Hauz Khas village

I have a close friend who is fond of travelling. Every time we meet our conversation turns to making plans of prospective journeys to interesting places. We love making plans so much that sometimes it seems it is all that we do. We can never have too many plans at once. Why it was just the other day that we planned a week long vacation to Andaman islands. And in the week before we decided that we wanted to go to that famous hill station in West Bengal, Darjeeling. It is not easy to come up with a location that suits both of us so it is hard work figuring out new places to go. We feel satisfied after making these plans. It feels like a job well done.

When it comes to execution of plans, at the risk of sounding immodest, I must say I am more active. I am not a morning person but at one time I knocked on my friend’s door at 5 AM with packed suitcase all ready to leave. My friends expression suggested to me that he was neither ready nor going. His tone suggested to me that he was slightly annoyed at me for disturbing him in the wee hours of the morning. His excuse that a plan is not finalized until the railway tickets are booked sounded rather weak to me.

Booking of train tickets is a very stressful activity and one that I try to avoid at all costs. You must book a train at least a week in advance. If your plans coincide with a national holiday you will be lucky to score a reservation. You could try to book an emergency ticket from the railway station but unless you plan to sleep at the station the night before don’t expect to succeed in your endeavor.

Which is why I suggested to take a bus. My friend looked at me as though I was a drug addict high on last night’s dose. I tried to explain to him that bus rides can actually be fun and we can stop at stations and explore places before reaching our destination, but my plea fell on deaf ears. I left disappointed.

Late in the afternoon my friend called me and told me to meet him in half and hour at the metro station. I was still a bit angry with him but I had nothing better to do so I reached the station at the appointed time. He said that we were going the Hauz Khas Village. Hauz Khas is a 20 minute ride from the MGF metro station. I knew that there were some interesting historical monuments to see, but I had never been there before so I said yes.

I was hoping that my friend would have researched about the location so I asked him what we were supposed to do there but I only got ambiguous replies such as ” a good crowd” and “nice atmosphere”. At the Hauz khas metro station we hired an auto that dropped us in the village.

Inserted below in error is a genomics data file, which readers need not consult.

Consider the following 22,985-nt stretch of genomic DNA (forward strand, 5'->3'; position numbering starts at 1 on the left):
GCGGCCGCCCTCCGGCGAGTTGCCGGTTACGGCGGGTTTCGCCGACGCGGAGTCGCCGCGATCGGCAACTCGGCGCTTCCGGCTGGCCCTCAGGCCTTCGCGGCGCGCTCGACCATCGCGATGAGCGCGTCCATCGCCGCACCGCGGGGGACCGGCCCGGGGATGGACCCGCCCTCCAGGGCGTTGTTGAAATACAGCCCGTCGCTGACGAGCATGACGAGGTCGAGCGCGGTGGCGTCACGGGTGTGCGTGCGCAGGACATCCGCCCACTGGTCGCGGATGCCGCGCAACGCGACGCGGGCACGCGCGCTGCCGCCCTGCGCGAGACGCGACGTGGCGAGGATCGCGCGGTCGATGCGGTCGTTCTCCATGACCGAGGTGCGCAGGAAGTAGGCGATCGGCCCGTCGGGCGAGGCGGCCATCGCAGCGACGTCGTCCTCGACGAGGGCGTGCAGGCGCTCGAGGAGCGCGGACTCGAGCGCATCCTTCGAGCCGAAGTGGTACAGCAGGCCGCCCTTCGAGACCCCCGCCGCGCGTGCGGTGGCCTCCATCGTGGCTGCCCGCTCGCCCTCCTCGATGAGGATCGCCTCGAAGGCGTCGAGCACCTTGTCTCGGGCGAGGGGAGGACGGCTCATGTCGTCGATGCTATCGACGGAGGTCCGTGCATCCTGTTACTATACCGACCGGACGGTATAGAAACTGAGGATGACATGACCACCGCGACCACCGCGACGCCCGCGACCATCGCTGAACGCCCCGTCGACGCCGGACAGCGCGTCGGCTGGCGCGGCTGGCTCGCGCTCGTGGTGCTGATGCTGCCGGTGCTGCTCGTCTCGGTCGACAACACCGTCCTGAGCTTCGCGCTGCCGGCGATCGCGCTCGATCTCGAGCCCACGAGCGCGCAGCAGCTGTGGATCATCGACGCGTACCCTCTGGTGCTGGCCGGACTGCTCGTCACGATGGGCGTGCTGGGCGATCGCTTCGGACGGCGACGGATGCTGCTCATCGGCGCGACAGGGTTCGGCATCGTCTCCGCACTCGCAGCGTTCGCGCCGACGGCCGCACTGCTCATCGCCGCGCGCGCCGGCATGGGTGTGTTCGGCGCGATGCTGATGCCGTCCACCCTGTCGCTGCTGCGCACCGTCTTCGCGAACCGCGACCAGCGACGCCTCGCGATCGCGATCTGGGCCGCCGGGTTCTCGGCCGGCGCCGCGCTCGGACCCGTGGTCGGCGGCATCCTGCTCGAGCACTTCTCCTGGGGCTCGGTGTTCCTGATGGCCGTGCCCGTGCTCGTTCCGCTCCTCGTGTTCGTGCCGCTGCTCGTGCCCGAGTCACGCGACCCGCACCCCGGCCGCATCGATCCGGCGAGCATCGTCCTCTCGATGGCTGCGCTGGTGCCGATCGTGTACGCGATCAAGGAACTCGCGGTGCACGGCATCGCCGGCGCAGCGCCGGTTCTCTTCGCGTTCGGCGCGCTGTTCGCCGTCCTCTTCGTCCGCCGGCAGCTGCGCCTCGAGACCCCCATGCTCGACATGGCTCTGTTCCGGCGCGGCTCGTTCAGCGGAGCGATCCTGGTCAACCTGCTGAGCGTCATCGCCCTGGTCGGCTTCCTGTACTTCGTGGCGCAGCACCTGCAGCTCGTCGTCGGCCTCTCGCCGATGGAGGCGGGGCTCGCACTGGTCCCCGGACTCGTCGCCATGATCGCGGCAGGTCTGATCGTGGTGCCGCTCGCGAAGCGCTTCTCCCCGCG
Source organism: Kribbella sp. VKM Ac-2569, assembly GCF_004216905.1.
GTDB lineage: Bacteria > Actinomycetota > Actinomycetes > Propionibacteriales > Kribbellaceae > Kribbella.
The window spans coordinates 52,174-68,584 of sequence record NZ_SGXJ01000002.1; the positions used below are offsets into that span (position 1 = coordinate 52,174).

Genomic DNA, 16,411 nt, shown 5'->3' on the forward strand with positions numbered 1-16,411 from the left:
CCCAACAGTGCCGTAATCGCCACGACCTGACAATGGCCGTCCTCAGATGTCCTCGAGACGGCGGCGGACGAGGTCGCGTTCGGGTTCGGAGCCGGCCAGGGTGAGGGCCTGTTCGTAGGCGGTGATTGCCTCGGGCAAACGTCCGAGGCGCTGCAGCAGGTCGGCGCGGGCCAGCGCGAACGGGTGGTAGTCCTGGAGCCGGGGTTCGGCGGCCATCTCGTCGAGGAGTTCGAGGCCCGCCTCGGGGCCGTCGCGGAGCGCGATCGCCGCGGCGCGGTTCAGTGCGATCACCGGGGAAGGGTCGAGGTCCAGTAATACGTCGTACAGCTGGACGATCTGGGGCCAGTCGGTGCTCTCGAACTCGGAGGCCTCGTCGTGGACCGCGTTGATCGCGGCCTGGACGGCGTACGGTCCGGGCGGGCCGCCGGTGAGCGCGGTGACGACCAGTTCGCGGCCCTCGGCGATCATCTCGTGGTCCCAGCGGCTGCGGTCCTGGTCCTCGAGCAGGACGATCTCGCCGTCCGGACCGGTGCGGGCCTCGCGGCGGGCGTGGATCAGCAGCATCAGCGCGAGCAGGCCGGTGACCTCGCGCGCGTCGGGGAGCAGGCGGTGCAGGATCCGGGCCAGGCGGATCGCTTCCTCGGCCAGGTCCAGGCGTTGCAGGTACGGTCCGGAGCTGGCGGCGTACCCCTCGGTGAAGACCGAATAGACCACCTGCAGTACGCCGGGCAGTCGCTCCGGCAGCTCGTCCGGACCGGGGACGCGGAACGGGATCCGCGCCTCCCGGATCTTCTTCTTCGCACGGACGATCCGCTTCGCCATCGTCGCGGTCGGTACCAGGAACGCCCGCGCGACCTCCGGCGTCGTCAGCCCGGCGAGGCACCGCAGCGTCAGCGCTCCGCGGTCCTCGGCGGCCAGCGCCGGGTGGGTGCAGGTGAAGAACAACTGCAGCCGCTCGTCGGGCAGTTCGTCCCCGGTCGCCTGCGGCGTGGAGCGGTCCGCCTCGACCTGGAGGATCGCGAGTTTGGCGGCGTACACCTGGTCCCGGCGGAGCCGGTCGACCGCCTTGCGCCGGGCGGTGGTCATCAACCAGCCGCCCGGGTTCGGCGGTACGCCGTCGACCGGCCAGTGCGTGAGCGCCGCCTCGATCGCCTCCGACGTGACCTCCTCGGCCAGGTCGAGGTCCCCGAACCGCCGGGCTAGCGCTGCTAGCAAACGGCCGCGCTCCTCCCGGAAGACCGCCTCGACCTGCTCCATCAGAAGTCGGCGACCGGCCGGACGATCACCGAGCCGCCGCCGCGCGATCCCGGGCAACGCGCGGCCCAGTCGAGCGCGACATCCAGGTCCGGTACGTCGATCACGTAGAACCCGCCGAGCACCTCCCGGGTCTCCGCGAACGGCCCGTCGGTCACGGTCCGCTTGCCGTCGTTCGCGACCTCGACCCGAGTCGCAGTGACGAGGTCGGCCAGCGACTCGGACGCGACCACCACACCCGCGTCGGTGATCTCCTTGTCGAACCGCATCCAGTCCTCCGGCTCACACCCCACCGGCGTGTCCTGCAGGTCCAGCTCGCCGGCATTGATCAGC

The village did have a good atmosphere, I must admit. The buildings were brightly colored. There were a few nice looking restaurants .There were curiosity shops all around. It felt cozy and inviting to me. The highlight of the place was (according to wikipedia) the Hauz Khas Complex, which enclosed a water tank (more like a small lake), a mosque , a college and a tomb, dating back to the 13th century. Unlike most other historical places in Delhi the Hauz Khas complex had no entry fees.

After reading the inscription on the stone tablet at the gate we went inside the complex. We were greeted by lush greenery and silent old buildings. Whenever I visit old places like these I am astounded by the fact that even centuries later these structures remain. It fills me with immense respect for those architects who designed these buildings. Since I have no knowledge of architecture I could not admire the finer details and the nuances of these buildings but I could make out that lot of thought must have been put into designing them.

Most of the people within the complex were college students busy taking pictures. I guess that was what my friend meant with “nice crowd”. Like most historical monuments in Delhi the walls of buildings in Hauz Khas complex was turned into a canvas of self expression. You could find everything from marriage proposals to amateur self advertisement inscribed upon them. The complex is a small place and it does not take more than an hour to see all that it has to offer , unless you want to study every detail, but there is a lot more to see in the village besides the complex.

So we set out to our next destination, the Deer park. It was within walking distance from the complex. We stopped by an art gallery on the way. What drew my attention to it was not the beautiful paintings but the wonderful scent of the oil paint that came from within it. The scent reminded me of my failed attempts as a kid to draw. And when I say draw I mean drawing on the canvas. As a kid it always seemed to be the hardest part. I could mix the colors all right but somehow they always ended up on my shirt. At times tried to brush it off but it used to make the matters worse. Seeing those beautiful paintings in the shop I made a promise to myself that I am going to take another stab at drawing one of these days.

The road to deer park is scattered with such shops. Some selling paintings, others woodwork and I am sure I even saw vinyl records in one shop! I need to go back there and see if they sell those.

At the deer park we expected to see deers and boy we were not disappointed. There were deers all over that place. In fact I am pretty sure that they were the only creatures besides humans that lived in that there. On our way I saw a child, he was maybe 4 or 5, who seemed pretty excited to see all the deers. He gestured at them, called them and made faces at them but he was largely ignored. I guess deers are pretty cold.

It was close to sunset by this time and we decided to head back. On our way back we made a few more plans for a few more trips.



  • On February 13, 2014